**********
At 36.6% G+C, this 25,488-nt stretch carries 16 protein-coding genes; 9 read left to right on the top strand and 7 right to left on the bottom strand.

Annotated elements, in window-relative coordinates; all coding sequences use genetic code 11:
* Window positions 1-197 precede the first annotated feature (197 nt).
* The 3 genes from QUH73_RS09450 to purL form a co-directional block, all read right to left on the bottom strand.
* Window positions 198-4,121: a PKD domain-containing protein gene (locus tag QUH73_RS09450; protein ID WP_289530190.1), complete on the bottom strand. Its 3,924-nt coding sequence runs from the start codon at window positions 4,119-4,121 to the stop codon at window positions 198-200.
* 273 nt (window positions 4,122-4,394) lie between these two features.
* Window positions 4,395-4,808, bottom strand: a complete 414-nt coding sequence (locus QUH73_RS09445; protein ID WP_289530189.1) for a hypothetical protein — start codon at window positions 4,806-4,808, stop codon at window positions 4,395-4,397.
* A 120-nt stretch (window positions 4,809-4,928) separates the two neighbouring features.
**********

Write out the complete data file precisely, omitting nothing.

At 36.6% G+C, this 25,488-nt stretch carries 16 protein-coding genes; 9 read left to right on the top strand and 7 right to left on the bottom strand.

Annotated elements, in window-relative coordinates; all coding sequences use genetic code 11:
* Window positions 1-197 precede the first annotated feature (197 nt).
* The 3 genes from QUH73_RS09450 to purL form a co-directional block, all read right to left on the bottom strand.
* Window positions 198-4,121: a PKD domain-containing protein gene (locus tag QUH73_RS09450; protein ID WP_289530190.1), complete on the bottom strand. Its 3,924-nt coding sequence runs from the start codon at window positions 4,119-4,121 to the stop codon at window positions 198-200.
* 273 nt (window positions 4,122-4,394) lie between these two features.
* Window positions 4,395-4,808, bottom strand: a complete 414-nt coding sequence (locus QUH73_RS09445; protein ID WP_289530189.1) for a hypothetical protein — start codon at window positions 4,806-4,808, stop codon at window positions 4,395-4,397.
* A 120-nt stretch (window positions 4,809-4,928) separates the two neighbouring features.